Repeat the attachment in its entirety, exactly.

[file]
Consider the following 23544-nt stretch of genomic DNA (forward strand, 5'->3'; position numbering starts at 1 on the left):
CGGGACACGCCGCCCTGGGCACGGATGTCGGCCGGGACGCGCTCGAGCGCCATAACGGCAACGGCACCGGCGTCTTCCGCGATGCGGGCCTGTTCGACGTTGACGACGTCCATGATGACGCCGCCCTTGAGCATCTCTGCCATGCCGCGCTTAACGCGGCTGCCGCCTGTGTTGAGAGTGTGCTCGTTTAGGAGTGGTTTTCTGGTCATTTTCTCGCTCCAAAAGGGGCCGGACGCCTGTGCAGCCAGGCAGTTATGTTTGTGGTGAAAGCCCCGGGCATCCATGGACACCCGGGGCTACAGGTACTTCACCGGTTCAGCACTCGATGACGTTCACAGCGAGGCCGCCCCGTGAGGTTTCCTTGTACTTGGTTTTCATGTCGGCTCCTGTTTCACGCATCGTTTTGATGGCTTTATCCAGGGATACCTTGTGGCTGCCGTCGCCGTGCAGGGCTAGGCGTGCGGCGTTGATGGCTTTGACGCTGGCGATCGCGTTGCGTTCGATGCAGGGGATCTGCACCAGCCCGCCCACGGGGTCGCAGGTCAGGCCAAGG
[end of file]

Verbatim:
Consider the following 23544-nt stretch of genomic DNA (forward strand, 5'->3'; position numbering starts at 1 on the left):
CGGGACACGCCGCCCTGGGCACGGATGTCGGCCGGGACGCGCTCGAGCGCCATAACGGCAACGGCACCGGCGTCTTCCGCGATGCGGGCCTGTTCGACGTTGACGACGTCCATGATGACGCCGCCCTTGAGCATCTCTGCCATGCCGCGCTTAACGCGGCTGCCGCCTGTGTTGAGAGTGTGCTCGTTTAGGAGTGGTTTTCTGGTCATTTTCTCGCTCCAAAAGGGGCCGGACGCCTGTGCAGCCAGGCAGTTATGTTTGTGGTGAAAGCCCCGGGCATCCATGGACACCCGGGGCTACAGGTACTTCACCGGTTCAGCACTCGATGACGTTCACAGCGAGGCCGCCCCGTGAGGTTTCCTTGTACTTGGTTTTCATGTCGGCTCCTGTTTCACGCATCGTTTTGATGGCTTTATCCAGGGATACCTTGTGGCTGCCGTCGCCGTGCAGGGCTAGGCGTGCGGCGTTGATGGCTTTGACGCTGGCGATCGCGTTGCGTTCGATGCAGGGGATCTGCACCAGCCCGCCCACGGGGTCGCAGGTCAGGCCAAGG